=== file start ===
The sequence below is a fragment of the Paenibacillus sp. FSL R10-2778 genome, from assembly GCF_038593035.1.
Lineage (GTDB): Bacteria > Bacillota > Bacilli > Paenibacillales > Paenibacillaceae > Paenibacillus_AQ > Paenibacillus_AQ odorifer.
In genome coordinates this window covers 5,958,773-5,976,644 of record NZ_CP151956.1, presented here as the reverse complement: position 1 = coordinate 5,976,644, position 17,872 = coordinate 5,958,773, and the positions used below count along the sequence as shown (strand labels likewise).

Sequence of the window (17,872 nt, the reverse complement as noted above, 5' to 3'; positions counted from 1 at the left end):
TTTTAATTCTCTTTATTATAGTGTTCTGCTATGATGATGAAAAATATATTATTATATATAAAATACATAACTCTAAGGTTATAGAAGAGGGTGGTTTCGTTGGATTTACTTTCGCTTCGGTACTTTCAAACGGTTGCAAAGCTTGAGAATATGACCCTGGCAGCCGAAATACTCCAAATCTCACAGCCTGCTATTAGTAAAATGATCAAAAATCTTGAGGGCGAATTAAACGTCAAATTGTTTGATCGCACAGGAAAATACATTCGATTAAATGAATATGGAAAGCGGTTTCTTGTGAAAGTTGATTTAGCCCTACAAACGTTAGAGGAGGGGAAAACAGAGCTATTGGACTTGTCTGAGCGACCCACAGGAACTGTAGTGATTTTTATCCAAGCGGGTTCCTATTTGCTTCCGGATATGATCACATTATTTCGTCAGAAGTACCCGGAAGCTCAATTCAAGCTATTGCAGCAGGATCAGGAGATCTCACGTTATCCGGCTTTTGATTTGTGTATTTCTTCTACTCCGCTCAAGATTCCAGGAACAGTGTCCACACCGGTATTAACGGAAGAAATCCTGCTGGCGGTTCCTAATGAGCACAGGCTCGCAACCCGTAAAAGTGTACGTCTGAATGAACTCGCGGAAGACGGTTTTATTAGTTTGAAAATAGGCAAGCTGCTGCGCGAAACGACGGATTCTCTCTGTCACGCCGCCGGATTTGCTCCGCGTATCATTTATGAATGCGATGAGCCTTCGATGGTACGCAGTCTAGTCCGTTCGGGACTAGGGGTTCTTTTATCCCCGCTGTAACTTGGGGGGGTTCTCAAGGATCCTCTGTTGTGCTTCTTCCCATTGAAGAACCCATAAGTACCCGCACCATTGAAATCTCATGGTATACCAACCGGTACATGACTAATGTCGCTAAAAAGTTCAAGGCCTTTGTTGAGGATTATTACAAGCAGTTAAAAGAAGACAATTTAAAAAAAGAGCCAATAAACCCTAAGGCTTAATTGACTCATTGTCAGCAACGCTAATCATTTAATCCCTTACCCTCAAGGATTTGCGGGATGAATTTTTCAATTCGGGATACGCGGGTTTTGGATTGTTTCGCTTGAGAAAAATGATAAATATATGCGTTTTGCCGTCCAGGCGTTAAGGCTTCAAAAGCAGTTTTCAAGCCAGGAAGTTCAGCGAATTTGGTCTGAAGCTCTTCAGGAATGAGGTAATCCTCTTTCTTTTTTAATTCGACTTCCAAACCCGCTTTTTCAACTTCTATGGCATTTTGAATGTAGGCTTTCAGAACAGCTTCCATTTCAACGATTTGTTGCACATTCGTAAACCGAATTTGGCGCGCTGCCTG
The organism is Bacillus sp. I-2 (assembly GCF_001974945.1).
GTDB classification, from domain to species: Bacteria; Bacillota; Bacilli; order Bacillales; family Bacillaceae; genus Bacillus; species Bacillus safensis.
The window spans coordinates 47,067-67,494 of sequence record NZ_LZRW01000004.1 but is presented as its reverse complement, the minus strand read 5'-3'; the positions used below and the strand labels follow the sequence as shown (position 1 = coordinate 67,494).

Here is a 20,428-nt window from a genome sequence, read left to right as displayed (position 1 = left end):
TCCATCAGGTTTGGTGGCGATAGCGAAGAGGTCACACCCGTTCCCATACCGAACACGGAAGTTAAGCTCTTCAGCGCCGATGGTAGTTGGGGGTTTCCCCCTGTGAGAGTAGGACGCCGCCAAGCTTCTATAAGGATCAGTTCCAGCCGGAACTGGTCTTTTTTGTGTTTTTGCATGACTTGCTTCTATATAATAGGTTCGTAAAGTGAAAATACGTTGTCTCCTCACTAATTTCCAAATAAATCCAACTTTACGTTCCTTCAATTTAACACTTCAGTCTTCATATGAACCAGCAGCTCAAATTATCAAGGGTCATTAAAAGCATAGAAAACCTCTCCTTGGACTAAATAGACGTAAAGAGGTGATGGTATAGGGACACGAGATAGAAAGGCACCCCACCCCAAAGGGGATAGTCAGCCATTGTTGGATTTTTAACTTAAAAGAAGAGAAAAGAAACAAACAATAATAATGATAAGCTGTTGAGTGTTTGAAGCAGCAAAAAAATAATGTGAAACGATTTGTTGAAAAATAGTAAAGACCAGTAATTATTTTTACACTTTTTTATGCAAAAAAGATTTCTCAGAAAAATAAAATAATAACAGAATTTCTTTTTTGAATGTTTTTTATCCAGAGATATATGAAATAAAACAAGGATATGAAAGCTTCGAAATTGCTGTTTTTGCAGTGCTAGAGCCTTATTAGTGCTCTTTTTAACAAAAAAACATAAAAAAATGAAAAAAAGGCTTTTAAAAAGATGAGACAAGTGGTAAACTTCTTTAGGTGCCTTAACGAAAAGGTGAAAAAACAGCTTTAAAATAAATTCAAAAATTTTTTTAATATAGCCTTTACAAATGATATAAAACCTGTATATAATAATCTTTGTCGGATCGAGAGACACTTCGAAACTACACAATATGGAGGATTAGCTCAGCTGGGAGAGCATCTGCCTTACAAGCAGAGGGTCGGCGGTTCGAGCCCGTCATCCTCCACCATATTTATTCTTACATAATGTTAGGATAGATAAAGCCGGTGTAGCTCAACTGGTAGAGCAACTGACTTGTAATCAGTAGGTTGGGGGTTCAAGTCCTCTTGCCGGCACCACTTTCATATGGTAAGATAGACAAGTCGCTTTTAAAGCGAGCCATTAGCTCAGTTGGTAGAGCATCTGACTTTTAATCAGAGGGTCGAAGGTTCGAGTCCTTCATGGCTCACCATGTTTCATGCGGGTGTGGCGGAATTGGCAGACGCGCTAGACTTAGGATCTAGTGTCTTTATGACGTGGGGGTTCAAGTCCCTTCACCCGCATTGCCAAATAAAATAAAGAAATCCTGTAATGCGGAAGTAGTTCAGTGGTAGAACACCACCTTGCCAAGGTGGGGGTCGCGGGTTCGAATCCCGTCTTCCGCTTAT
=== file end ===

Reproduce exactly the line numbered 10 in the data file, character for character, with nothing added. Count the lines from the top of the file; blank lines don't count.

TCCATCAGGTTTGGTGGCGATAGCGAAGAGGTCACACCCGTTCCCATACCGAACACGGAAGTTAAGCTCTTCAGCGCCGATGGTAGTTGGGGGTTTCCCCCTGTGAGAGTAGGACGCCGCCAAGCTTCTATAAGGATCAGTTCCAGCCGGAACTGGTCTTTTTTGTGTTTTTGCATGACTTGCTTCTATATAATAGGTTCGTAAAGTGAAAATACGTTGTCTCCTCACTAATTTCCAAATAAATCCAACTTTACGTTCCTTCAATTTAACACTTCAGTCTTCATATGAACCAGCAGCTCAAATTATCAAGGGTCATTAAAAGCATAGAAAACCTCTCCTTGGACTAAATAGACGTAAAGAGGTGATGGTATAGGGACACGAGATAGAAAGGCACCCCACCCCAAAGGGGATAGTCAGCCATTGTTGGATTTTTAACTTAAAAGAAGAGAAAAGAAACAAACAATAATAATGATAAGCTGTTGAGTGTTTGAAGCAGCAAAAAAATAATGTGAAACGATTTGTTGAAAAATAGTAAAGACCAGTAATTATTTTTACACTTTTTTATGCAAAAAAGATTTCTCAGAAAAATAAAATAATAACAGAATTTCTTTTTTGAATGTTTTTTATCCAGAGATATATGAAATAAAACAAGGATATGAAAGCTTCGAAATTGCTGTTTTTGCAGTGCTAGAGCCTTATTAGTGCTCTTTTTAACAAAAAAACATAAAAAAATGAAAAAAAGGCTTTTAAAAAGATGAGACAAGTGGTAAACTTCTTTAGGTGCCTTAACGAAAAGGTGAAAAAACAGCTTTAAAATAAATTCAAAAATTTTTTTAATATAGCCTTTACAAATGATATAAAACCTGTATATAATAATCTTTGTCGGATCGAGAGACACTTCGAAACTACACAATATGGAGGATTAGCTCAGCTGGGAGAGCATCTGCCTTACAAGCAGAGGGTCGGCGGTTCGAGCCCGTCATCCTCCACCATATTTATTCTTACATAATGTTAGGATAGATAAAGCCGGTGTAGCTCAACTGGTAGAGCAACTGACTTGTAATCAGTAGGTTGGGGGTTCAAGTCCTCTTGCCGGCACCACTTTCATATGGTAAGATAGACAAGTCGCTTTTAAAGCGAGCCATTAGCTCAGTTGGTAGAGCATCTGACTTTTAATCAGAGGGTCGAAGGTTCGAGTCCTTCATGGCTCACCATGTTTCATGCGGGTGTGGCGGAATTGGCAGACGCGCTAGACTTAGGATCTAGTGTCTTTATGACGTGGGGGTTCAAGTCCCTTCACCCGCATTGCCAAATAAAATAAAGAAATCCTGTAATGCGGAAGTAGTTCAGTGGTAGAACACCACCTTGCCAAGGTGGGGGTCGCGGGTTCGAATCCCGTCTTCCGCTTAT